What's the Deal With the 'Crunning' Fitness Craze?

Because nothing looks fun about running on your hands and feet.

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Meet "crunning."

It started with people crawling around parks in Zhengzhou, China, claiming the ancient medical practice benefits the back and spine. Now Australians have taken the bizarre-looking fitness craze to the next level, literally sprinting across the Melbourne countryside on their hands and feet. 

What is it? Well, it's basically the bear crawl exercise you used to hate doing in P.E. class as a kid but faster and in public. To crun, all you need to do is run on your hands and feet with your knees off the ground, using your hands to propel yourself forward — similar to how our ancestors got around, actually.

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Just looking at the exercise makes our backs hurt, so we had questions: Is it OK for your body? And is it actually effective? Marc Megna, body architect and co-owner of Anatomy at 1220, weighs in.

Megna thinks crunning could provide a safe workout that challenges the core and shoulders and burns calories, but it would have to be performed 100 percent correctly. Those who perform the exercise need to have the mobility, stability, and motor control needed to do it right, otherwise it could result in injury.

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"Back and neck injury can occur due to insufficient core strength and poor positioning of the spine, and shoulder and wrist injuries can occur since they're not accustomed to holding up the body and performing this movement," Megna says.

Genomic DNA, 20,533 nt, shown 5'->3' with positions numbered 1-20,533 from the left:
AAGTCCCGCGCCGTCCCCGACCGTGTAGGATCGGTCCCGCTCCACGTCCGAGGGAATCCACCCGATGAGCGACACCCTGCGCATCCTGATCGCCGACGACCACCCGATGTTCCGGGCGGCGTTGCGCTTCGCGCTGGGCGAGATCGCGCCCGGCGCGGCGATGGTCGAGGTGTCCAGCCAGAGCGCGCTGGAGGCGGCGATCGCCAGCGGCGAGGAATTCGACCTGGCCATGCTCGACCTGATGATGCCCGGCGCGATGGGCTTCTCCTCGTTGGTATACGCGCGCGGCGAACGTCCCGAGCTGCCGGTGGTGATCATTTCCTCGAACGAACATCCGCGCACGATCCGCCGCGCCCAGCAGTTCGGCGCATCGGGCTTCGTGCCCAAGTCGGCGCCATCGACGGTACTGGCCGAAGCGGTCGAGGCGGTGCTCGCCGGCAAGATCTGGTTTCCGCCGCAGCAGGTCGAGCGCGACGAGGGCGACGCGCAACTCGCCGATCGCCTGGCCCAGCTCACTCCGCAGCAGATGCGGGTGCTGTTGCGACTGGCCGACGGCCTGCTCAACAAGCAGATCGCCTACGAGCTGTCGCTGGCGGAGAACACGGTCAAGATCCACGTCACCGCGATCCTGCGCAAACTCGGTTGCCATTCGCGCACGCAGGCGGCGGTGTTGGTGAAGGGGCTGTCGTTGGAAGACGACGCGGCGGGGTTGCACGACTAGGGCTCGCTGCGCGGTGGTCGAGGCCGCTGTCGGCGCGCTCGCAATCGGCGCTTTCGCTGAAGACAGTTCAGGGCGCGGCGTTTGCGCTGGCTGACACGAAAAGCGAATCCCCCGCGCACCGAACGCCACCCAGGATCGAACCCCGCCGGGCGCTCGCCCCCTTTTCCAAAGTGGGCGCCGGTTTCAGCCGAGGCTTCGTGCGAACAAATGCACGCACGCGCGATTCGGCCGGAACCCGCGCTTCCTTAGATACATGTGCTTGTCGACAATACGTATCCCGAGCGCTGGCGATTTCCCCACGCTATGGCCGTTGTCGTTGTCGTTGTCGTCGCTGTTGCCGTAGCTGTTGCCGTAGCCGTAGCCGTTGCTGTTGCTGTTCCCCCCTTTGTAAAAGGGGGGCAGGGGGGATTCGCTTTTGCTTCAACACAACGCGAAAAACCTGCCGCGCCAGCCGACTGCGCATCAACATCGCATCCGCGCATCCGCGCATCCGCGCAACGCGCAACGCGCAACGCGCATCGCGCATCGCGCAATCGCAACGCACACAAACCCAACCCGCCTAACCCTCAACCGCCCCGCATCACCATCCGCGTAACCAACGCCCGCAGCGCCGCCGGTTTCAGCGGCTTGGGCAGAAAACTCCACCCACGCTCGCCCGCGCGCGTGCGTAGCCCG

If someone does dare giving it a go, they should start with the basics to avoid hurting themselves. Because as the famous saying goes, you have to learn to crawl before you can crun... Or something like that.

Megna suggests learning to crawl with a straight back and proper technique beginning with 20 yards, then slowly increasing the distance of each set.

"Crunning comes from a good place. Crawling is a great activity for any fitness enthusiast — from those just starting out to professional athletes — and I think this is where anyone interested in the new trend should start out," Megna says.

His last words of advice to protect your body: "Wear gloves — very good gloves."

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